When Scott entered the 90 Days, he was spinning his wheels in a midlevel management job at a large corporation, which was frustrating and unsatisfying. He felt trapped by a recent divorce and child custody issues and saw no way to make a career move. Shortly after leaving the ninety-day process, he was offered a position as CEO for an $800-million-plus company with more than eight hundred employees across the country from his old job.

This work takes attention and focus and self-reflection. There are exercises in every chapter. If you are one of those people who skips the exercises and, despite your best intentions, doesn’t get back to them later, you will cheat yourself. It is a process. It’s ninety days to a life direction, not ninety days to landing a job. So trust the author, the process, and the time frame, and you will see results. If you rush, skip around, or try to force answers, you’ll only grow frustrated, blame the program, and throw the book in the pile with the rest you attempted.

The beta groups that tested this book specifically asked me to tell you that every exercise is crucial, even those that may appear trivial initially. They would recommend that you do them all, even if you think they don’t apply to you, because you will discover something new about yourself by doing so.

The steps outlined in this book are meant to be executed in the order in which they appear. Each chapter is a week. Some of them, like Chapter Six, which includes a research project, and Chapter Eight, on money, will take longer, but keep up with their demands in the background as you move forward with the program. You may also decide to revisit a chapter as things change and evolve. You’ll notice there are a few QR codes throughout the book. If you’ve never seen this before, it’s pretty easy. Download a QR code reader in your app store. Neo Reader and Quickmark work well with different devices. You’ll scan the code with your phone or tablet and see the page open up. If you want to print it out or get it to your computer, you can e-mail it to yourself and download it to get to work on it. Please enjoy the videos and supplemental materials. It’s my intent to give an extra boost to your process by adding this twenty-first-century tool that the original book did not have.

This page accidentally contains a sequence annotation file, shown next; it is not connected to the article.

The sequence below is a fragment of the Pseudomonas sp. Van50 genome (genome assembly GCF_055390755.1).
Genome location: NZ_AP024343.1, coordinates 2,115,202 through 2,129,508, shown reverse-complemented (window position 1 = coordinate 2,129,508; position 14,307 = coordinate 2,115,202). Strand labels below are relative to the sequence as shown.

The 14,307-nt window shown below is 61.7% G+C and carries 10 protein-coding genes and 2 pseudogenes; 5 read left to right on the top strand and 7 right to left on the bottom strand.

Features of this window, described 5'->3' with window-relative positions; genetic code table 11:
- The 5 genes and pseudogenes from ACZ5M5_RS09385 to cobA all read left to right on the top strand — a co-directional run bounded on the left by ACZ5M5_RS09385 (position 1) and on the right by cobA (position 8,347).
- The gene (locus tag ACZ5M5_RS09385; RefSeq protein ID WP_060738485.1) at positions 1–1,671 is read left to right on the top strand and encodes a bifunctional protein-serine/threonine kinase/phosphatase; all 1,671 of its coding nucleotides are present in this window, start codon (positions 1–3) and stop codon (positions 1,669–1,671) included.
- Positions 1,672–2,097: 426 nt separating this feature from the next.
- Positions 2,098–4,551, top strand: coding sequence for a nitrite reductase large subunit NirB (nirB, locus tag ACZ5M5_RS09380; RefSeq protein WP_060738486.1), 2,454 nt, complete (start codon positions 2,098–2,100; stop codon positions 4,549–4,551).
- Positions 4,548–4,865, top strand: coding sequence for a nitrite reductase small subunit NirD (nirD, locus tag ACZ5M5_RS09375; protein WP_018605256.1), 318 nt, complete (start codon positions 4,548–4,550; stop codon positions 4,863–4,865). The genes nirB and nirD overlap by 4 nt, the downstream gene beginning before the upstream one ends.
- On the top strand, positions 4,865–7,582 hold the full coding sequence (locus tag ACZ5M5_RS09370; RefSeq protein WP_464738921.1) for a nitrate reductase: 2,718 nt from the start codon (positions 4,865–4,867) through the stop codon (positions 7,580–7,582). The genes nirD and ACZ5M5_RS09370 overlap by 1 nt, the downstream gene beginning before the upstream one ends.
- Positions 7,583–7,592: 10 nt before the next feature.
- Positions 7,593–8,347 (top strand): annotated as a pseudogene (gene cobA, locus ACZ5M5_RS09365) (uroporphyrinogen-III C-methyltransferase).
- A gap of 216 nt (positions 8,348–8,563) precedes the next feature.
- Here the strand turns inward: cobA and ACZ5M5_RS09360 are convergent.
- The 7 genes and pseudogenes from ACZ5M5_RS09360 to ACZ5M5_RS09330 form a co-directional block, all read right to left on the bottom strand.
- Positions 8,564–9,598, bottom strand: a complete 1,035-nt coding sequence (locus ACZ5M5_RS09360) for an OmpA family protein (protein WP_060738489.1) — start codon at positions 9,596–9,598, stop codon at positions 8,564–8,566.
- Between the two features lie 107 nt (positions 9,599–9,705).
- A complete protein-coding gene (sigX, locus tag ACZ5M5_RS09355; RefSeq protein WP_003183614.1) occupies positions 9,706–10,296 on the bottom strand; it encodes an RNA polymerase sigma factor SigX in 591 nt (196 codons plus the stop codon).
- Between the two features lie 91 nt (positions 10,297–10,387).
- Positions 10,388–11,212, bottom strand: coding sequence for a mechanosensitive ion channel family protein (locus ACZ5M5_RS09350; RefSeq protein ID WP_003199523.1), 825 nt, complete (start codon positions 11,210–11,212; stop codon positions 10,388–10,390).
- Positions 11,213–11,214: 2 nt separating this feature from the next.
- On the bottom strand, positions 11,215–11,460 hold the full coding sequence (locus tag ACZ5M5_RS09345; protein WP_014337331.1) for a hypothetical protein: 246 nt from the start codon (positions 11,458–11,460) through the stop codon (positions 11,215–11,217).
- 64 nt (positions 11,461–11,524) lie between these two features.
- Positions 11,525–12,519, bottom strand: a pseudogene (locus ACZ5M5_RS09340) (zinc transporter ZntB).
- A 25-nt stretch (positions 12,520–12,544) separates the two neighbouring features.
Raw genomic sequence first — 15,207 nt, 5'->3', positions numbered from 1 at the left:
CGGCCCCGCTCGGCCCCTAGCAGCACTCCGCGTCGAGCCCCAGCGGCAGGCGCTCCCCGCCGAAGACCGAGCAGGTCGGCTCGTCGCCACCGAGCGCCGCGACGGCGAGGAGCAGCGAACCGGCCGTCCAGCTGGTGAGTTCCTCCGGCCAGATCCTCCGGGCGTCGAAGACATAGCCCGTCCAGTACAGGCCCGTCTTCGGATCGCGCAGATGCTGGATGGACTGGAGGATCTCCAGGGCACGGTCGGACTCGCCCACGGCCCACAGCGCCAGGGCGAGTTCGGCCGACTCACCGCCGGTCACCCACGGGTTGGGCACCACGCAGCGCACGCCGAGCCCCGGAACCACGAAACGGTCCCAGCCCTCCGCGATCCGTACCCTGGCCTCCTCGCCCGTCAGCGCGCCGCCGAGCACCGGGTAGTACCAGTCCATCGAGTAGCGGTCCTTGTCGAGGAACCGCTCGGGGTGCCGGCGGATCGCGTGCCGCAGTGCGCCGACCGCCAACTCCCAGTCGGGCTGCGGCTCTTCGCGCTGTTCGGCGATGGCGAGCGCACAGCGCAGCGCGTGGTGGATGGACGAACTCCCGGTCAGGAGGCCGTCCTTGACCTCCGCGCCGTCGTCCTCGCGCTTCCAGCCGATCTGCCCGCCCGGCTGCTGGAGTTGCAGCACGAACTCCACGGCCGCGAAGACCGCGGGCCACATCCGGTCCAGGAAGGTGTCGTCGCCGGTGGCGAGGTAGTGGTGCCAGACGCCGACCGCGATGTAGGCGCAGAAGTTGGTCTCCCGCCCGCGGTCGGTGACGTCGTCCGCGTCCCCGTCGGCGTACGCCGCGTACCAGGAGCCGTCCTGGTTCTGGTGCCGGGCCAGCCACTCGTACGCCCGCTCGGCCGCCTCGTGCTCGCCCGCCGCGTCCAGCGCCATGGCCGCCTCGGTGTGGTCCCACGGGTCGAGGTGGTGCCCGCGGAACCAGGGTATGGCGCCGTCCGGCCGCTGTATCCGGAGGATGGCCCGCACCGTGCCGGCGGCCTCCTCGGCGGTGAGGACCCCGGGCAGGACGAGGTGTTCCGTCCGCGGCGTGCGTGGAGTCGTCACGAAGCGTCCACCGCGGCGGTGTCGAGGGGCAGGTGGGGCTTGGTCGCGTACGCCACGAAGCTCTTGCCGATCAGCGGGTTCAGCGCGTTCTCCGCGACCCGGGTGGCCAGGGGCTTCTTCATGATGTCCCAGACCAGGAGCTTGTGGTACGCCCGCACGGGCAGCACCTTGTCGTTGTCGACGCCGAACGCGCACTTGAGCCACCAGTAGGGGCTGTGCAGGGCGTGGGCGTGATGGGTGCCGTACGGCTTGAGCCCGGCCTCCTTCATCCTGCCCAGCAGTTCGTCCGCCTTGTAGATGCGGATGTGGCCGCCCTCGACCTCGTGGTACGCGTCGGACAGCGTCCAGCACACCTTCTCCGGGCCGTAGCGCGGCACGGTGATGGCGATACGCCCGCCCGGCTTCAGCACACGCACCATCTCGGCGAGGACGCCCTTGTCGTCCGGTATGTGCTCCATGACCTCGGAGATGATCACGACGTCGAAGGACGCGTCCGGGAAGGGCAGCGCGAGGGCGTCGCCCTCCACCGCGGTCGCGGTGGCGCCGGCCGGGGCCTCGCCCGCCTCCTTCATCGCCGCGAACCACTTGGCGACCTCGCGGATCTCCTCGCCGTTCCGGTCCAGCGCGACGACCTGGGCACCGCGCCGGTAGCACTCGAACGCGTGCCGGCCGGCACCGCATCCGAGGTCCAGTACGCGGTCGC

You’ll notice that this book is divided into two parts: “Naming What ‘It’ Is” and “Getting There.” The first part helps you determine the direction or next moves and does so by asking you to look in unexpected places for answers. The second part gets you into action and helps you redesign your life to accommodate the changes you are thinking of making.

You’ll also notice that each chapter has a box with summary questions. Most of them you’ll have answered during the course of reading the chapter and doing the exercises, but they are there at the end to create a more concise record of your progress.

Working with a buddy or a small group to have further support will expedite this process and keep you on track. If you enter the process with an open mind and try not to force an outcome, you will be surprised by how well it can work.

If you are one of the people it does not work for, do not fret. Your time will not be wasted. Any insight counts, and finding one’s place in life is often a process of trial and error. I know it can be frustrating to feel that the answers elude you, but timing is everything and the answers will come eventually. If your “it” does not become clear by the end of the first section, you will find that the exercises in the second forty-five days can be used to further explore what “it” is, although other readers will be using it to forge their new path.